Starring: Mickey Rourke, Marisa Tomei, Evan Rachel Wood
Directed by: Darren Aronofsky (“The Fountain”)
Written by: Robert D. Siegel (“The Onion Movie”)
It’s not a sports movie in the classic sense, but director Darren Aronofsky’s gracefully expressive film is a perfect example of a heart-wrenching character study worthy of unlimited reverence. At a crossroad in his professional career, wrestler Randy “The Ram” Robinson (Mickey Rourke in an brilliant performance) must do some soul searching and decide what the priorities are in his life before he loses everything.
The Ram is in the twilight of his wrestling career and can barely afford to pay his rent with the money he earns fighting on the weekends at small arenas. Once a star in his sport, the Ram knows those days are over but can’t seem to let go of the only thing he is passionate about and the only thing he knows how to do. It’s almost like he has something to prove to himself and the fans who have been following him over the years.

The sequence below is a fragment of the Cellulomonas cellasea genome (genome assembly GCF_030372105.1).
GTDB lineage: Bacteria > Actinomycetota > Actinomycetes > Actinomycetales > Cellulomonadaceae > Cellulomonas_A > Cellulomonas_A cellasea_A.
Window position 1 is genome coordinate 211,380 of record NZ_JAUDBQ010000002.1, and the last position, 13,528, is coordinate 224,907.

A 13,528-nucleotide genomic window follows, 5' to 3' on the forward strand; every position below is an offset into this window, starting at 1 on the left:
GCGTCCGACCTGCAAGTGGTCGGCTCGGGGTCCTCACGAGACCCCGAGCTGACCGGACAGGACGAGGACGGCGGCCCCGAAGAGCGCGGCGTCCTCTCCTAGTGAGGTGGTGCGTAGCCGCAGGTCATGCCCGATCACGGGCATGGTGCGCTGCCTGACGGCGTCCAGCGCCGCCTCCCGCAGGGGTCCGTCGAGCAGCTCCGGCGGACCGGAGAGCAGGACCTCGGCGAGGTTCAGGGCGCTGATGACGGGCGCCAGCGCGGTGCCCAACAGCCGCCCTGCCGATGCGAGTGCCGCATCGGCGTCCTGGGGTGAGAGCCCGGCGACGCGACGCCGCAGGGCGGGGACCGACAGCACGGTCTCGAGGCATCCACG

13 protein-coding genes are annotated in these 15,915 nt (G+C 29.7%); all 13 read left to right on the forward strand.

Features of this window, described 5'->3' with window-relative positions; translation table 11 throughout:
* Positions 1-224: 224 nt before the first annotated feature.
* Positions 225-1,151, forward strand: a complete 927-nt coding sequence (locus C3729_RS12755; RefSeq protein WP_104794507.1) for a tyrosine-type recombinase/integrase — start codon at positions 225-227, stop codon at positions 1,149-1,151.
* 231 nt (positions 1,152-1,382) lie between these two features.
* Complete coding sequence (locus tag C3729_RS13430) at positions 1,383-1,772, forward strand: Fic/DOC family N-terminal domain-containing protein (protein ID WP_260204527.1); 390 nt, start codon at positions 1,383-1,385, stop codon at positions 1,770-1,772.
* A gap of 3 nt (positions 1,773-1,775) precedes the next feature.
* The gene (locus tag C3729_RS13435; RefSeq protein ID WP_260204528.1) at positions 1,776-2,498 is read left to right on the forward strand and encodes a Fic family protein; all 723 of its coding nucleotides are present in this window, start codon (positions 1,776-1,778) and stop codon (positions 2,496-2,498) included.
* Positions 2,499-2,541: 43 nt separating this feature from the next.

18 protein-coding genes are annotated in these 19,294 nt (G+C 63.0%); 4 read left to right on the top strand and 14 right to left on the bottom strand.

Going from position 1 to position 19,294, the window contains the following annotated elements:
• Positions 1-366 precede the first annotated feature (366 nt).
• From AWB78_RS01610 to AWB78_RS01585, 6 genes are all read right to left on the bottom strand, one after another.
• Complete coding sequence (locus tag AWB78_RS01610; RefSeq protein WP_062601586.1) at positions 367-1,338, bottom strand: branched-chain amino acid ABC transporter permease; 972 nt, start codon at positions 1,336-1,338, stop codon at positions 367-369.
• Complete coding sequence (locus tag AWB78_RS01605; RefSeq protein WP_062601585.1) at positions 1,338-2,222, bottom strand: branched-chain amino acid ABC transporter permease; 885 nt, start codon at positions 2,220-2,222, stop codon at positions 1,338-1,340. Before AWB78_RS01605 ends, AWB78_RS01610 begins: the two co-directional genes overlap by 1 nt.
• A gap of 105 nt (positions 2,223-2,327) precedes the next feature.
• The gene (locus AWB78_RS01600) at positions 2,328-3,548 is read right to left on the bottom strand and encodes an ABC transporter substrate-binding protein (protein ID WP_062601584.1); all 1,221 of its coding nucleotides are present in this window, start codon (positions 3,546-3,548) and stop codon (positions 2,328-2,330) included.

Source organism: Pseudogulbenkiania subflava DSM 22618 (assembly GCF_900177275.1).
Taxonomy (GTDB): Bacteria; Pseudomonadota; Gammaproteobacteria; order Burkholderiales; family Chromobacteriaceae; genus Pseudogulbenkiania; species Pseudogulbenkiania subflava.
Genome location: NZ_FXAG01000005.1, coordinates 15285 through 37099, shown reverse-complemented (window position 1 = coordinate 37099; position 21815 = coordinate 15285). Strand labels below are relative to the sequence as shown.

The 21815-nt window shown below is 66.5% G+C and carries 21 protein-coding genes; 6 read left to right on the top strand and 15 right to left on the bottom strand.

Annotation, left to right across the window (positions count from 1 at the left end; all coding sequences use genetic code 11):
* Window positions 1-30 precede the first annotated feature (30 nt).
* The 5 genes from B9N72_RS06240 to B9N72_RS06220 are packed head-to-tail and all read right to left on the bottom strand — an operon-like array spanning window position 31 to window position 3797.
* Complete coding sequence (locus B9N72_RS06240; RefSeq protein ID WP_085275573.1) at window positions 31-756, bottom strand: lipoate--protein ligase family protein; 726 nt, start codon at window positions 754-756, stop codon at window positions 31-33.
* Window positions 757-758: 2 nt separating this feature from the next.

Even when he has a career-ending heart attack, there is a small voice inside telling him that he can still compete. He’d rather die doing what he loves than feeling trapped at a second-rate job at the deli counter of a local grocery store where he has to answer to a disrespectful boss.
The Ram is a lonely soul and it shows through his battered face and restless eyes. Estranged from his daughter Stephanie (Evan Rachel Wood), the only real human relationship he has is with Cassidy (Marisa Tomei), a middle-aged stripper who he visits from time to time at the club. When he does attempt to reconnect with Stephanie, there is an underlying anxiousness Rourke brings out of his character. The Ram realizes if he is given one more chance to show her he is ready to be the father she’s never known, that’s all he’s going to get. You fear for him and the mistakes you know he is capable of making. You fear for him becoming one of those washed up wrestlers who only lives through the glory days.
“The Wrestler” is the best film of Darren Aronofsky career. After directing daring films like “Pi,” “Requiem for a Dream,” and “The Fountain,” Aronofsky takes a very minimalist approach to this film and makes it feel like a documentary about an emotionally- damaged man. For a film that deals with a sport where staging is such an important element, “The Wrestler” couldn’t be more authentic. Rourke, of course, is the major reason the realism comes through the screen. Basically, he’s in every frame of the film. It is evident, however, how much Aronofsky makes these scenes vibrant, inspiring, and extremely sincere by capturing Rourke in his most fragile state from every angle. It’s the best film of 2008.